If you do get the text on your screen to be more readable for you, that’s great! Yet, the text on your keyboard is just plain unchangeable. If you’re having difficulty typing due to this, consider a voice to text program. Using the software and a microphone, what you say is what gets typed.
Using the Magnifier
You can access the Magnifier tool either through the Display window or through clicking on the Start button and typing Magnifier in the search field. Click on the shortcut Magnifier.
A new, ironically small, window will open. The size of things on your desktop may also become magnified at the same time. The picture below is shown actual size and that pixelation is real.
By clicking on the plus and minus buttons you can zoom in, or zoom out, your view of the screen. Using the Views select box you can choose from different viewing modes.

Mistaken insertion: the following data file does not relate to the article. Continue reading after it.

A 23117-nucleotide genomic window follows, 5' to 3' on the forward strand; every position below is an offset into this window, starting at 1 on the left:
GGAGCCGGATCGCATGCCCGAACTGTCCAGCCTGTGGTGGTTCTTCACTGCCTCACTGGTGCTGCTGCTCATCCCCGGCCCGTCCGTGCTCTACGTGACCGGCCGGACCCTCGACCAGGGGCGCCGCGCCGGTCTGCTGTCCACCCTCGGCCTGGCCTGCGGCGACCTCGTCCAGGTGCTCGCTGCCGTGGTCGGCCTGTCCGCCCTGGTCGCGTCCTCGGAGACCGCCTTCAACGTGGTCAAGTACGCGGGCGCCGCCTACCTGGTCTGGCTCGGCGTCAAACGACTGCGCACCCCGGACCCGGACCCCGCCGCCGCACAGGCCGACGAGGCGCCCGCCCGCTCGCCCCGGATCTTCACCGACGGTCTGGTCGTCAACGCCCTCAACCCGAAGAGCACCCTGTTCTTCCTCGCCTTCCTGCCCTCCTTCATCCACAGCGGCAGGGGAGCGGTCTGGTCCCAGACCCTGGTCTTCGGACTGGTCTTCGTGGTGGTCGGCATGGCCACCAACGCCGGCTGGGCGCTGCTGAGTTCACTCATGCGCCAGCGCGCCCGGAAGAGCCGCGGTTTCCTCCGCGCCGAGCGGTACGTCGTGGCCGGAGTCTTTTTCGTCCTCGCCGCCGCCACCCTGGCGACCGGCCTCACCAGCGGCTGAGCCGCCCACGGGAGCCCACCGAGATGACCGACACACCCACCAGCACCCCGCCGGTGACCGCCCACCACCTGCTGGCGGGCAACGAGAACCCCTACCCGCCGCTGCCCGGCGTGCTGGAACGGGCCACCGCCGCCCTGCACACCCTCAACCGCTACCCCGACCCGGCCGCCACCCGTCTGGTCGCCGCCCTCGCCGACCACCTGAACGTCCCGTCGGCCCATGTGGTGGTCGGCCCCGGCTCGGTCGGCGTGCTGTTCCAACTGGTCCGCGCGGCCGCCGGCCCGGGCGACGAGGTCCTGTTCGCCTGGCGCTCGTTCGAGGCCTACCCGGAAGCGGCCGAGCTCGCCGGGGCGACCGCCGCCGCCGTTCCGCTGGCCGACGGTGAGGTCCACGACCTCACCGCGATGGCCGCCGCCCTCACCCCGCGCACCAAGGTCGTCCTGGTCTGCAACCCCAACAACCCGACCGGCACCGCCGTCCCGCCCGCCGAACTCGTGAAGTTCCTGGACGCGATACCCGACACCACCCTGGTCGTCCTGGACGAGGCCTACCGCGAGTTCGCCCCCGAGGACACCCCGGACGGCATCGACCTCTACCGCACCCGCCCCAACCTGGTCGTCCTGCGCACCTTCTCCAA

You can have the full screen magnified, so everything is enlarged. Or you can have a virtual magnifying glass, which only magnifies the part of the screen you move your mouse over.
You can also choose to have a docked window that shows the part of the screen that your mouse is over, magnified inside the docked window. By docked, I mean the magnifying area stays in the exact same spot. See how the smaller text about Ryan Dube’s article is magnified up above?
Try each method to see which one you like best. If you haven’t used the Magnifier window for a few seconds, it turns into an icon that looks like a magnifying glass. That makes it a little less intrusive on the screen. Just click in the glass part of it to bring back the Magnifier window.
Color and Contrast
Different colour schemes and varying the contrast between items on the screen can help make the screen easier to focus on as well. This can work for people with tired eyes, Computer Vision Syndrome (CVS), hyperopia or myopia, and even people living with dyslexia. If you’re working with dyslexia, look into Dyslexie, a font designed to help people living with dyslexia.